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Love Theory

by Kirk Franklin

My Project Studio Tea Break co-host Jon Whitten alerted me to this fabulous production before this year’s Grammies, where it won both Best Gospel Song and Best Gospel Album. There are plenty of things I could be complimentary about. The pounding kick and snare. The rich low end. The funktastic synth arrangement. The smooth, full choral textures. But the highlight of this track for me is, without a doubt, the anticipated downbeat accents that flag many of the sections. The first manages to slip by fairly unobtrusively, announcing the first verse at 0:20, but it’s the next one, accenting the opening word “day” in the main refrain at 0:50, that really makes me want to jump up out of my chair!

Now, I’ve heard plenty of songs that have attempted dramatic downbeat anticipations, but there’s something about the way this one’s framed that makes it sound brand-new and truly exhilarating. I think it’s partly because the kick and snare are so enormous in the balance. It’s partly that the whole band come together for that one moment, where they’re so often syncopating around the beat (and indeed each other) in keeping with the general high-energy synth-funk vibe. It’s partly that the kick and snare programming are otherwise such a totally unfussy four-to-the-floor stomp. It’s partly that the paucity of upper percussion elements starves us of faster 8th-note and 16th-note rhythmic detail, making the sudden powerfully stressed 16th-note anticipation stand out in greater relief. It’s partly that the anticipation ties in so perfectly with the musical tragectory of the choir’s “he saves the day” phrase overall. And it’s partly that it’s magically somehow more than the sum of all those parts!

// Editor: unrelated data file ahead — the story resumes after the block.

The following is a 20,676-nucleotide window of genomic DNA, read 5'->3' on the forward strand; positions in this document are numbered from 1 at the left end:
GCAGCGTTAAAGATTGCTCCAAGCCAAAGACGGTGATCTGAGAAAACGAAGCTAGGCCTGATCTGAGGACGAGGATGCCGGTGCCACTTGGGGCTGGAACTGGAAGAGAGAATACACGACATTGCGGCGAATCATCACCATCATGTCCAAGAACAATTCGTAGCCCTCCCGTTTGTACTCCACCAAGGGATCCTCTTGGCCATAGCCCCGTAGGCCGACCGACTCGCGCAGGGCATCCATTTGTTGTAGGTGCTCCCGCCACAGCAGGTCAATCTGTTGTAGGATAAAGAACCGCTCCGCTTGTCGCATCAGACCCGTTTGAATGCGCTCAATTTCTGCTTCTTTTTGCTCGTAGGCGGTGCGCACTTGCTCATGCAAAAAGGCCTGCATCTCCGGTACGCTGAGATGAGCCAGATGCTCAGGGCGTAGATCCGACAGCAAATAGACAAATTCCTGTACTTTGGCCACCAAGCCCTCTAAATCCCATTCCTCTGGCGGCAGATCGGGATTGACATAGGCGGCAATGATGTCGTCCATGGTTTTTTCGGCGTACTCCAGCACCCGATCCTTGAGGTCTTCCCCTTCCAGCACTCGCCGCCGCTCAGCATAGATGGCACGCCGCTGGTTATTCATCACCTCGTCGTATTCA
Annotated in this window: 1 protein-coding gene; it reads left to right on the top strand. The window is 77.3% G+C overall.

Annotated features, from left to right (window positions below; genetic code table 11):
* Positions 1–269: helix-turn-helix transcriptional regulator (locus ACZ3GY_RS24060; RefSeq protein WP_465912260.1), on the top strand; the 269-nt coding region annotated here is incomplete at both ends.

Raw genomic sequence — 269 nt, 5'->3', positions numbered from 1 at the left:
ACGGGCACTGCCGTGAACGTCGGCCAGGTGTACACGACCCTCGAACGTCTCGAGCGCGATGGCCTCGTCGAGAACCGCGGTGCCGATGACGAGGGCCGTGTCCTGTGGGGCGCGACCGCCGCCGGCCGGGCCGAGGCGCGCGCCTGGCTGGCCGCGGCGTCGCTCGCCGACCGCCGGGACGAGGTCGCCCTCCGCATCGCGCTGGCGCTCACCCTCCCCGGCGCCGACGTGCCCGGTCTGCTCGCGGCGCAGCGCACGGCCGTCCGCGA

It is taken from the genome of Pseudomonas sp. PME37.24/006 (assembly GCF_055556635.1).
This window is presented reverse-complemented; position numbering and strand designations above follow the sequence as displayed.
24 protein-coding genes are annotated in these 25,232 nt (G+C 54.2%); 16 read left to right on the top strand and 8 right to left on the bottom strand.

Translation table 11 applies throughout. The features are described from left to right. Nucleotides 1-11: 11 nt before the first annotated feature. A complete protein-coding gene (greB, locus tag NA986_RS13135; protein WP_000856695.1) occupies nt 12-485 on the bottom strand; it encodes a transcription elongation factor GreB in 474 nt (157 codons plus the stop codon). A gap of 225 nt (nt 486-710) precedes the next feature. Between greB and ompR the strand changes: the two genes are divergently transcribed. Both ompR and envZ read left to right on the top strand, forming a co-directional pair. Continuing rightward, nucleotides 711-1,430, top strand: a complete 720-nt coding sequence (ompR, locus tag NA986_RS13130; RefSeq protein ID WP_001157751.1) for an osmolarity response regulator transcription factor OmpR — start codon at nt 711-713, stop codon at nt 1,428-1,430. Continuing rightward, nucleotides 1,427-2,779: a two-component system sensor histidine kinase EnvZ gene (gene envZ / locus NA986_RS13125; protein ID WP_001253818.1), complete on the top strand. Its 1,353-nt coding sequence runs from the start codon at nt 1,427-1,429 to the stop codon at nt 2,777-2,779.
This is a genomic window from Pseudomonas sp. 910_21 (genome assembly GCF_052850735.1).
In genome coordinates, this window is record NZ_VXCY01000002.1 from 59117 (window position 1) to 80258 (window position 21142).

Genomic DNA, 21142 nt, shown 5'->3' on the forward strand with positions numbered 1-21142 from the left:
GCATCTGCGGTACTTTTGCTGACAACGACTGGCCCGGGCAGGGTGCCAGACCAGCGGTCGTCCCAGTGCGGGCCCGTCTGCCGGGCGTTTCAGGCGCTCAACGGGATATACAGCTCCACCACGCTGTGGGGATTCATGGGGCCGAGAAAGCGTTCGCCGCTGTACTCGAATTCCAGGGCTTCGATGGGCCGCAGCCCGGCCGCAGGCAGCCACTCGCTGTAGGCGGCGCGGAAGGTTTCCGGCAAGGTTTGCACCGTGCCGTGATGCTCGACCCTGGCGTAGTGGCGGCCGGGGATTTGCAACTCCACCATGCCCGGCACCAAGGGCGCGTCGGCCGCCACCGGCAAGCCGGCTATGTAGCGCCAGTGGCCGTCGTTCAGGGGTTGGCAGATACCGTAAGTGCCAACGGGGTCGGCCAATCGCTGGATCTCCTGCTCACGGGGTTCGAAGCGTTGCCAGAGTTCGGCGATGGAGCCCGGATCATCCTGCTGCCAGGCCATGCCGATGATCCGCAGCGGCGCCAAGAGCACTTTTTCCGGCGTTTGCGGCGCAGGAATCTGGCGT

And, as if that wasn’t enough, I almost emitted an involuntary “Hallelujah!” halfway through the final double-chorus, where the second iteration of “he saves the day” withholds its (by now thoroughly expected) kick-drum anticipation, muting it entirely and extending the unresolved arrangement tension through a whole bar of interweaving synth counterpoint until it finally rejoins the fray for maximum skin-rush under the last syllable of the following vocal phrase “he will come through” at 3:30. A moment of pure joy!